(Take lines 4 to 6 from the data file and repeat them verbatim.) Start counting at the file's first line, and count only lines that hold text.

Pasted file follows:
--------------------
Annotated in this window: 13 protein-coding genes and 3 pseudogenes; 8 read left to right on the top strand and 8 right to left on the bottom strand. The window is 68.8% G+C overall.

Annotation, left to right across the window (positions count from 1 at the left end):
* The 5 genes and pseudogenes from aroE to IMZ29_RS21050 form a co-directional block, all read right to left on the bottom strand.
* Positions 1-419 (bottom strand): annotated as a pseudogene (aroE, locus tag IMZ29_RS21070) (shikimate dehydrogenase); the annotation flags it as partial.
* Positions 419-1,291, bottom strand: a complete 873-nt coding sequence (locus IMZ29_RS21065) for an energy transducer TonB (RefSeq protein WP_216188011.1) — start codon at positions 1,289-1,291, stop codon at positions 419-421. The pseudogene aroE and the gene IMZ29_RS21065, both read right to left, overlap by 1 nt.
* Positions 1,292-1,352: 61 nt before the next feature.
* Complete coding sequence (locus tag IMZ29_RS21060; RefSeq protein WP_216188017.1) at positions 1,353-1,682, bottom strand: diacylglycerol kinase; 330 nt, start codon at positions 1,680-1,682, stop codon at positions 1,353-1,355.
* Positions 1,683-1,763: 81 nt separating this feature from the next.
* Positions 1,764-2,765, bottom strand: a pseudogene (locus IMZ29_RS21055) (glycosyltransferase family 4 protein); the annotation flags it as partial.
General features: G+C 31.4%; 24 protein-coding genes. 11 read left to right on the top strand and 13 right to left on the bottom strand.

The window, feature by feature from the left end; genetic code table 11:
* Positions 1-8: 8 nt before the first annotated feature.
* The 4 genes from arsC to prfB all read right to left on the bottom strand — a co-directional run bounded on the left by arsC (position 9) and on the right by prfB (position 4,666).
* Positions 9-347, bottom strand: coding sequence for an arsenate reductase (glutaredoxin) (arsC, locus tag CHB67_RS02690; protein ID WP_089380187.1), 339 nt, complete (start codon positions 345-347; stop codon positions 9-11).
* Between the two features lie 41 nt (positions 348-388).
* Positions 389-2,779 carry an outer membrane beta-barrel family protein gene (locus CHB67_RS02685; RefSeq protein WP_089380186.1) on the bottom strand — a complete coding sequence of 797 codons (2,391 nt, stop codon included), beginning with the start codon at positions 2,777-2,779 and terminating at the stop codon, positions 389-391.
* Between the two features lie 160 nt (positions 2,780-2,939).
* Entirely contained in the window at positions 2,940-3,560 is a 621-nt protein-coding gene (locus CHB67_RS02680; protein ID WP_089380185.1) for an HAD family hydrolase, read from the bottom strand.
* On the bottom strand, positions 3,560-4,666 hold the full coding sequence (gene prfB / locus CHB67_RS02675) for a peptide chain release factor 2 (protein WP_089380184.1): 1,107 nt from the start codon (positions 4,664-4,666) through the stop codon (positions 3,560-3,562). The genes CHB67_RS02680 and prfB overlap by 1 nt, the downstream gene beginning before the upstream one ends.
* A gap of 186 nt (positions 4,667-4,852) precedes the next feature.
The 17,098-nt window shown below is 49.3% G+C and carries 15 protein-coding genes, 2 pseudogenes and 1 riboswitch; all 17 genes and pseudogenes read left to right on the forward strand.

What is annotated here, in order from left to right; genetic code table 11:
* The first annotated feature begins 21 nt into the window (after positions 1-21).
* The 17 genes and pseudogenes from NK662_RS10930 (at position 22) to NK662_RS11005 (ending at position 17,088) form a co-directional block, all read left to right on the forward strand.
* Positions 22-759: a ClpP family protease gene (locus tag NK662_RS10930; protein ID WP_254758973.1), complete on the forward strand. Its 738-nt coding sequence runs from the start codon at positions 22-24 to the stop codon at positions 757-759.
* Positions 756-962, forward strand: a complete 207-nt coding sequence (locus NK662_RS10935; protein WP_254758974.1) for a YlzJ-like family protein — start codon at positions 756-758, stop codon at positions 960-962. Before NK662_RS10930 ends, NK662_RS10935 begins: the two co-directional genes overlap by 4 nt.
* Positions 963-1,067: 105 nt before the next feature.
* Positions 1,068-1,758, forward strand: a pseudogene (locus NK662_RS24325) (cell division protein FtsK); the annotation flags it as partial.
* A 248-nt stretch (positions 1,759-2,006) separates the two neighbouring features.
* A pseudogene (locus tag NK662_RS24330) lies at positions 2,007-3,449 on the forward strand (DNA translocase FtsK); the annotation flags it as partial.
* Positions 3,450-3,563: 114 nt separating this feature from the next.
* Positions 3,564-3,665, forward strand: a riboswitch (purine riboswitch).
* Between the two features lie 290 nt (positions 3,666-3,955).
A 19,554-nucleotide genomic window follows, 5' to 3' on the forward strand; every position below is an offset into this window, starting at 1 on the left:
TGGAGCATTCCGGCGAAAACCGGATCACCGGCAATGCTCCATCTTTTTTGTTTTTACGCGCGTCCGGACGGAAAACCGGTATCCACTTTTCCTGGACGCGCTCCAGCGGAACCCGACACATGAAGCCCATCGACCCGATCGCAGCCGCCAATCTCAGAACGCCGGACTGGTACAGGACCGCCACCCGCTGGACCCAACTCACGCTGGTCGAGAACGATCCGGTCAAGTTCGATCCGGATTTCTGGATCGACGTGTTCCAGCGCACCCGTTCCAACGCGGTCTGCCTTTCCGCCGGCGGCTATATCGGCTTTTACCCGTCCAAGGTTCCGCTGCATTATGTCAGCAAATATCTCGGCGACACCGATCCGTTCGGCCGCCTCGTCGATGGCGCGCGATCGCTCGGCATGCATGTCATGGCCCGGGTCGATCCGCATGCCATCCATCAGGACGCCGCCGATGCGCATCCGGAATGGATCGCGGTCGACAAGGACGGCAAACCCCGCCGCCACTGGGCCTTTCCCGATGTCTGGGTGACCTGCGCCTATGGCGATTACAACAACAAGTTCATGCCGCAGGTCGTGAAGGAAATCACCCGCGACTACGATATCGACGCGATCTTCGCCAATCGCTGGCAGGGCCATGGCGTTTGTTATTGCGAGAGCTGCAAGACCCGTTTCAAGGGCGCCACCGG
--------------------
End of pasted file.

* Positions 1-419 (bottom strand): annotated as a pseudogene (aroE, locus tag IMZ29_RS21070) (shikimate dehydrogenase); the annotation flags it as partial.
* Positions 419-1,291, bottom strand: a complete 873-nt coding sequence (locus IMZ29_RS21065) for an energy transducer TonB (RefSeq protein WP_216188011.1) — start codon at positions 1,289-1,291, stop codon at positions 419-421. The pseudogene aroE and the gene IMZ29_RS21065, both read right to left, overlap by 1 nt.
* Positions 1,292-1,352: 61 nt before the next feature.